Replicating Holy Land sites highlights how material registers promise particularly potent actualizing potential because they construct historical claims to authenticity through indexicality. Marshaling naturalized connections suggests an unmediated connection to the biblical past. The most pervasive indexical strategy is the use of natural materials from biblical lands to construct Bible-based sites. Recall Bedford, Virginia’s Holy Land USA and the use of Negev sand. The Explorations in Antiquities Center makes numerous indexical appeals. Their biblical meals are comprised of foods native to Israel-Palestine, such as "fruits, dates, nuts, [and] pita bread." [xx] The archaeological garden is scattered with flora named in scripture, trees and shrubs offering biblical aromas and textures. There are also trickster indexicalities. Walking through the garden you notice white stone scattered throughout the space, conjuring the image of biblical landscapes. This is illusion. All of the site’s white rocks are Alabama limestone, which very closely approximate the hue of Holy Land geological material. Illusory or not, the indexicality at work in stones, flora, and food operates through embodied registers, establishing natural connections to the biblical past through sensory experiences of taste, tactility, and smell. 

Replications thrive on making the immaterial material. Chautauqua produced a biblical landscape to be walked; the Holy Land Experience produced a model to be consumed directly at close range. Immersive tactics and techniques are at work. Chautauquans approached Palestine Park via boat on the lake-cum-Mediterranean Sea, and guests arrived to biblical teachings dressed in Middle Eastern garb. Chautauqua and Virginia’s Holy Land imported natural elements of Dead Sea water and Negev sand. Through Dr. Bill’s narration, visitors to the Holy Land Experience envision the precise location of biblical events. Across these sites immersion works toward authenticity in multiple ways: engaging the human sensorium, triggering imaginative capacities, and transporting an audience from the here and now to the there and then. 

Historical immersion – unlike its sibling, fantasy immersion – must confront the problem of erasure. To remember an actual place in time can only ever be a partial remembering. In the case of Holy Land replicas, the partiality is tense: eliminating Jews and Muslims from the landscape is politically, ideologically, and racially charged. Forgotten in most writing about the Holy Land Experience is that other erasures are performed in service of historical immersion. After visiting HLE, I reflected on the fact that the culture war issues dominating contemporary evangelicalism and fundamentalism (such as same-sex marriage) are absent from the site. This is quite different from other Christian leisure destinations, such as the Creation Museum in Kentucky, where the culture wars play a dominant, organizing role. [xxi] At least in the most public spaces of Orlando’s Holy Land, the logic of immersive entertainment trumps other cultural commitments. Inciting abortion activism threatens to disrupt the imagining of first century Jerusalem.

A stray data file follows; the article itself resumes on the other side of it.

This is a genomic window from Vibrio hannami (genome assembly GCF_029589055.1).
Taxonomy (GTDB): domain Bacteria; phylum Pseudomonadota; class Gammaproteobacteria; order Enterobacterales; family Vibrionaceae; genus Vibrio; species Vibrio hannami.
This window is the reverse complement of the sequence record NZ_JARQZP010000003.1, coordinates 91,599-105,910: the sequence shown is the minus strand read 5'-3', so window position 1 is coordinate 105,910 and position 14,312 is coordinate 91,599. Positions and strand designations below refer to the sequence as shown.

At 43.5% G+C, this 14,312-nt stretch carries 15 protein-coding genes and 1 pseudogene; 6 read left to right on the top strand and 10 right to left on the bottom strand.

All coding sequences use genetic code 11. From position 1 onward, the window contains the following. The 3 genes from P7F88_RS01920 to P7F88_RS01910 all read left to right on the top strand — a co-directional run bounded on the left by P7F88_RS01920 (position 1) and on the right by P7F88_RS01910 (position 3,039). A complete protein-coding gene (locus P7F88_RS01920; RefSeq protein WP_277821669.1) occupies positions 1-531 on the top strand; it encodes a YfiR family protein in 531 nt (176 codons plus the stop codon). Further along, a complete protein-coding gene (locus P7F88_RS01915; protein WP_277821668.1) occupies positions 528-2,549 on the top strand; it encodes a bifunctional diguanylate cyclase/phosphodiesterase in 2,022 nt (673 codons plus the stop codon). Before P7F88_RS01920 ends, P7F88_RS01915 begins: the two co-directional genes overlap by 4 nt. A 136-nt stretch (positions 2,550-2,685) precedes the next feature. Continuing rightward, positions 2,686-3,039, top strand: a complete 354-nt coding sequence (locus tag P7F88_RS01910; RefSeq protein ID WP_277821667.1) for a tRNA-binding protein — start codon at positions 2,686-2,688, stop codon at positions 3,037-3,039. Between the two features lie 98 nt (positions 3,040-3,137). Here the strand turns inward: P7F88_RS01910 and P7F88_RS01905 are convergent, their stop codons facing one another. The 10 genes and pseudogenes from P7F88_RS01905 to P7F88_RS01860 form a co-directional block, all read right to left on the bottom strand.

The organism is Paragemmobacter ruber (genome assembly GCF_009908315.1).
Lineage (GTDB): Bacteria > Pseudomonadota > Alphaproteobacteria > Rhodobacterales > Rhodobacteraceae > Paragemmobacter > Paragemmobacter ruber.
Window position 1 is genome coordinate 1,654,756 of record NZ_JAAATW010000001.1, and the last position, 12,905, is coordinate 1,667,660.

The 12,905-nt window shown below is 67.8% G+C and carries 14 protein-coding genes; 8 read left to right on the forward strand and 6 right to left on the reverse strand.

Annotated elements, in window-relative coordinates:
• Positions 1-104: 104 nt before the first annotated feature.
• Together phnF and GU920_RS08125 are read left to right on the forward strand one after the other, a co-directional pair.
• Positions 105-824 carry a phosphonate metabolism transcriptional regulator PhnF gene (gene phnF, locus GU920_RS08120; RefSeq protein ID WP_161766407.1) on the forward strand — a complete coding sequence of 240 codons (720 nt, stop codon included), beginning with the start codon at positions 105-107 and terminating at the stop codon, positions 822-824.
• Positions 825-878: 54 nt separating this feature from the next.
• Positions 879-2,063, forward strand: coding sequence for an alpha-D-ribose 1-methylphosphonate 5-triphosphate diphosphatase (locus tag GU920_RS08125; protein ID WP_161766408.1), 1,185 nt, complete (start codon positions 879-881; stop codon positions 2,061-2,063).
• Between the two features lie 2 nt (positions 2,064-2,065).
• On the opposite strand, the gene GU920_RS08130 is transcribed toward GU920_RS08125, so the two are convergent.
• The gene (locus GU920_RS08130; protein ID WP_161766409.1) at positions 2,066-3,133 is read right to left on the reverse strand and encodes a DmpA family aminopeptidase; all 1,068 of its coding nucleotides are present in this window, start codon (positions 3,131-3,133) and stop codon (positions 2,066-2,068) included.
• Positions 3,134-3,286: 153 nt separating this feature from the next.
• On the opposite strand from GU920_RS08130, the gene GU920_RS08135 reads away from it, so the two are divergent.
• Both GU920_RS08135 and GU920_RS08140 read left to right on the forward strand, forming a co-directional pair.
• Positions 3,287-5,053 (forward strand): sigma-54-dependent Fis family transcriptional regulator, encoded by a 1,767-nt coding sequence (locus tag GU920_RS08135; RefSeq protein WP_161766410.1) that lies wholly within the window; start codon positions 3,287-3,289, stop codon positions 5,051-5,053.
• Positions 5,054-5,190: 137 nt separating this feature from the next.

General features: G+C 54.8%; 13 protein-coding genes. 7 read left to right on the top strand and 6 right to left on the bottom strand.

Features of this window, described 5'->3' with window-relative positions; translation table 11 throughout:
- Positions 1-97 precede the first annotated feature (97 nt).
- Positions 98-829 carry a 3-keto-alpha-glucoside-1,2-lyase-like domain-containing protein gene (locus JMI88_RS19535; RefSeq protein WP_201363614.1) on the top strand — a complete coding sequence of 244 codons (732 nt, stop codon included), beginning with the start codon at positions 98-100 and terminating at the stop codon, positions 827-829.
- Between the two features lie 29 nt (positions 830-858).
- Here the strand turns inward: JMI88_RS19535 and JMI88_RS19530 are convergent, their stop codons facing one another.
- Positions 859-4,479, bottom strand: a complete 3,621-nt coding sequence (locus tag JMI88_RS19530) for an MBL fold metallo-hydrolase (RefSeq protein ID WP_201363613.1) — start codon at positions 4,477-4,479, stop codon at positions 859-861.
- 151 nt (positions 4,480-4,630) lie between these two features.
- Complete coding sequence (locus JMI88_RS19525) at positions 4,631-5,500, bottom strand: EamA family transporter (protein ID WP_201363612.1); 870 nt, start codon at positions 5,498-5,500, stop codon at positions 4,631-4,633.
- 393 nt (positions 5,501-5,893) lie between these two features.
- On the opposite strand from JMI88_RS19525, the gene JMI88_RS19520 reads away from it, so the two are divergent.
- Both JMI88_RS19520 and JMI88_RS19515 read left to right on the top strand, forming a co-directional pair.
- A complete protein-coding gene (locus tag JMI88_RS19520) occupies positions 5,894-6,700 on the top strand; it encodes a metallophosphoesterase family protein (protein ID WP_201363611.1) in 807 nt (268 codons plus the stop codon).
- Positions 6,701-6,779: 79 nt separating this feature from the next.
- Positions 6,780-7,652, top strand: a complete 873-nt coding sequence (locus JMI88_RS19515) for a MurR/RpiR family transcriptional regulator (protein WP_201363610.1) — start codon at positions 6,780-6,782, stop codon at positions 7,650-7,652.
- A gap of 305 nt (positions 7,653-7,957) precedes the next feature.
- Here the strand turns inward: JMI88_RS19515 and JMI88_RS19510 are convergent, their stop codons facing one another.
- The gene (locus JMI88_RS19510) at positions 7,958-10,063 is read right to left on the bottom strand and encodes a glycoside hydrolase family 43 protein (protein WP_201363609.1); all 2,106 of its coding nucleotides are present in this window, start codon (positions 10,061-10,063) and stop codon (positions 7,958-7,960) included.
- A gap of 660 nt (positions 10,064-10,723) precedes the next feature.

Whatever else acts of replication are – entrepreneurial ambition, evangelistic fervor – I understand them as a strategy for actualizing one of Christianity’s constitutive virtual problems. Viewed in this way, it is little surprise that HLE’s Jerusalem model is structured as it is. The art historian Annabel Wharton captures this well in her analysis of the park: “[Herod’s] Jerusalem was the Christian city in its purest apostolic form, untainted by the decadence of the Eastern Christian Empire or the excesses of the Catholic crusades.” [xxii] Framed by purple walls and carpet, led by Dr. Bill in safari gear four times a day, six days a week, the purest apostolic form is remembered and retold, and an authoritative claim on the past is made. 

Appendix A: List of U.S. Holy Land replications, past and present

Fig. 1 No.
Year Opened
Palestine Park
Chautauqua, New York
19th century scale model*
Ocean Grove, New Jersey
Oasis of Peace
Washington, DC
Ave Maria Grotto
Cullman, Alabama
Fields of the Wood Bible Park
Murphy, North Carolina
Holy Land, USA
Waterbury, Connecticut
Garden of Hope
Covington, Kentucky
Palestine Gardens
Lucedale, Mississippi
Great Passion Play
Eureka Springs, Arkansas
House of Mary Shrine
Yankton, South Dakota
Holy Land, USA*
Bedford, Virginia
Holy Land Experience
Orlando, Florida
Explorations in Antiquities Center
La Grange, Georgia
Garden Worship Center
Belleview, Florida
In progress
Ghost Town in the Sky
Maggie Valley, North Carolina
In progress

[i] Stephanie Stidham Rogers, Inventing the Holy Land: American Protestant Pilgrimage to Palestine, 1865-1941 (Lanham: Lexington Books, 2011). Cf. Hillary Kaell, Walking Where Jesus Walked: American Christians and Holy Land Pilgrimage. (New York: NYU Press, 2014).